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Berghill


Latest posts by Berghill

1 to 10 of 2,185

Kniphofia question

Posted: Today at 08:34

They do make clumps with more than one stem, if they like your garden.

Can anyone identify these plants please?

Posted: 15/05/2016 at 16:02

Picture not showing!

What does cvs mean?

Posted: 15/05/2016 at 16:01

cvs =cultivars. Plants which differ in some way from the species, or are hybrids. So Penstemon King George is a cultivar.

Geum

Posted: 12/05/2016 at 08:58

Don't forget that many of these are hybrids and do not always come true from seed. Having said that you may get something worth having from the seed sowing.

Deciduous privet

Posted: 11/05/2016 at 15:24

L. ovalifolium is a deciduous species of Privet. If you want an evergreen one you should plant L. japonicum.

Your new-look forum

Posted: 04/05/2016 at 15:54

This is appalling. I cannot see me ever using this site again. Will say goodbye to all my friends on here.

Soil contamination

Posted: 03/05/2016 at 17:56

Where do you get your evidence from that Roundup is toxic? I would dearly love to read it.

As far as I can find out there is no evidence that it contaminates the soil when used properly. It is only where farmers are pouring the stuff on in huge amounts that there seems to be a small problem.

Pesticides are maybe a different matter.

The only thing I would be concerned about is wind drift, if they spray carelessly.

We have used Roundup in this garden for the last 20 years and we are still very much alive and eating the fruit and veg we produce. Not actually on the Veg patch but everywhere else, otherwise we would be drowning in ground elder, brambles, cow parsley, wild carrots and bindweed.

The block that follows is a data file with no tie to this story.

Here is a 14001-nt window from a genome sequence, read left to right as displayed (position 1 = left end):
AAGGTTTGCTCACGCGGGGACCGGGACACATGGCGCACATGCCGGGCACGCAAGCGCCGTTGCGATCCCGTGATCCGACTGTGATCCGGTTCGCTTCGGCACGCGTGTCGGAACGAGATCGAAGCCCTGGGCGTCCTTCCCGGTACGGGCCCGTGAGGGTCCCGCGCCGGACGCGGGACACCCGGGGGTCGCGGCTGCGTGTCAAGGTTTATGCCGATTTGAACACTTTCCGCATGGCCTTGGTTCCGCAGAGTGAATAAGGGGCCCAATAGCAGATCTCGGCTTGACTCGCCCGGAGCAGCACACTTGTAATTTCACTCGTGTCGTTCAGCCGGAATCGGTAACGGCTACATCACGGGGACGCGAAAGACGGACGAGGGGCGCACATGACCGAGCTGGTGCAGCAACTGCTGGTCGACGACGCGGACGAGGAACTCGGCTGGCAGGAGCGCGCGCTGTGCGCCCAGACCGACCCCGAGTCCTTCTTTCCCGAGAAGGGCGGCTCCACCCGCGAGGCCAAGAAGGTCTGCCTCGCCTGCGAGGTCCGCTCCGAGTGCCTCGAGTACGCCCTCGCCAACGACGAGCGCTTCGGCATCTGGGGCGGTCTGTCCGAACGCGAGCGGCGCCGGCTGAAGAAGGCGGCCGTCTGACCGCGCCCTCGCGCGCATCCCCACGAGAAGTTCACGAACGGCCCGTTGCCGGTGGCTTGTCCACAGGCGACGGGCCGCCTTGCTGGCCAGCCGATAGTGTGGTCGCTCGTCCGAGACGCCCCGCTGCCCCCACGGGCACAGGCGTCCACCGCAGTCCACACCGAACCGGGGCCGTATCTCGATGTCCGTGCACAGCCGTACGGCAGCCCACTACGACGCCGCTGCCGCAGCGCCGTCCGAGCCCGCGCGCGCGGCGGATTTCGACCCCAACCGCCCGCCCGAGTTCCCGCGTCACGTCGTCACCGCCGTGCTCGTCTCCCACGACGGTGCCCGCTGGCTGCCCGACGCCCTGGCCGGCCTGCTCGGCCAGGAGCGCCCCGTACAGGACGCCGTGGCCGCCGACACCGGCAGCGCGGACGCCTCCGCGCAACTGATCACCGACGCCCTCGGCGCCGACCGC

Finding lots of blue and White pottery when I dig....

Posted: 01/05/2016 at 17:02

Well, keep working on it, we reckon we have removed over 40 tons of rubbish like that from this acre of land. And still the moles and badgers turn up more.

Finding lots of blue and White pottery when I dig....

Posted: 01/05/2016 at 15:46

Certainly common enough in our garden. Up until the late 1960's there was no bin collection here so everything was buried in the garden. I'd bet that despite it being agricultural land there was a farm or house nearby and the contents of the midden were spread across the land.

do plants other than roses get black spot?

Posted: 01/05/2016 at 11:23

All plants have their own black spot causing fungus. The pathogen is specific to the particular plant, so Black spot on Roses is only going to affect members of the Rose family and probably only roses in that family.

Any decent Fungicide would help, but as said, airflow is most helpful. Remove any affected leaves and destroy rather than compost, even fallen leaves.

If you want to see really spectacular black spot then look at Sycamore leaves in early autumn!

1 to 10 of 2,185

Discussions started by Berghill

Iris sibirica

Replies: 4    Views: 237
Last Post: 11/04/2016 at 15:57

Fascinating discovery

Replies: 14    Views: 1563
Last Post: 08/12/2015 at 18:19

How very frustrating.......

Replies: 11    Views: 1521
Last Post: 12/12/2015 at 12:53

More work!

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Last Post: 02/11/2015 at 09:14

Silly question of the day!

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Last Post: 22/10/2015 at 21:12

Ptilostemon afer

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Bearded Iris

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Bloooo...badger

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Nectaroscordum siculum

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Chlorotic leaves

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Last Post: 01/06/2015 at 00:56

Camassia changing colour

Replies: 5    Views: 519
Last Post: 08/05/2015 at 12:54

Health and Safety

Replies: 11    Views: 695
Last Post: 12/04/2015 at 17:05

Posting removal

Replies: 12    Views: 770
Last Post: 19/03/2015 at 10:27

Garden Pictures 2015

Replies: 2348    Views: 115929
Last Post: 14/01/2016 at 12:19

Early Spring

Replies: 8    Views: 717
Last Post: 09/01/2015 at 17:58
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